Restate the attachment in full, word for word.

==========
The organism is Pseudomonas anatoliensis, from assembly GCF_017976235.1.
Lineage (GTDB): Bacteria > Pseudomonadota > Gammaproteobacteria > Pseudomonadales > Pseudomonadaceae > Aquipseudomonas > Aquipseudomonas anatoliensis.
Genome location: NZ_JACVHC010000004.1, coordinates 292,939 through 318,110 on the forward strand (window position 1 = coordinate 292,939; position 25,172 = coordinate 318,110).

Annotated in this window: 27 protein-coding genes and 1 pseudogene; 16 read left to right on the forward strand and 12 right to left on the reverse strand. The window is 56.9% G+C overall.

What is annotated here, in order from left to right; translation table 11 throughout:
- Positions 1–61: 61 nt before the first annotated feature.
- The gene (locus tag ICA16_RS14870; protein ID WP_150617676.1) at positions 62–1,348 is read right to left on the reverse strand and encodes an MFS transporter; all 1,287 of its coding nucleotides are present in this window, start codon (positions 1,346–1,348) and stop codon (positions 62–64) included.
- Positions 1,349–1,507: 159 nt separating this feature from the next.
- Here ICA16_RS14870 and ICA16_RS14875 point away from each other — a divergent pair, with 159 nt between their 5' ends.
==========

The organism is Pseudomonas anatoliensis, from assembly GCF_017976235.1.
Lineage (GTDB): Bacteria > Pseudomonadota > Gammaproteobacteria > Pseudomonadales > Pseudomonadaceae > Aquipseudomonas > Aquipseudomonas anatoliensis.
Genome location: NZ_JACVHC010000004.1, coordinates 292,939 through 318,110 on the forward strand (window position 1 = coordinate 292,939; position 25,172 = coordinate 318,110).

Annotated in this window: 27 protein-coding genes and 1 pseudogene; 16 read left to right on the forward strand and 12 right to left on the reverse strand. The window is 56.9% G+C overall.

What is annotated here, in order from left to right; translation table 11 throughout:
- Positions 1–61: 61 nt before the first annotated feature.
- The gene (locus tag ICA16_RS14870; protein ID WP_150617676.1) at positions 62–1,348 is read right to left on the reverse strand and encodes an MFS transporter; all 1,287 of its coding nucleotides are present in this window, start codon (positions 1,346–1,348) and stop codon (positions 62–64) included.
- Positions 1,349–1,507: 159 nt separating this feature from the next.
- Here ICA16_RS14870 and ICA16_RS14875 point away from each other — a divergent pair, with 159 nt between their 5' ends.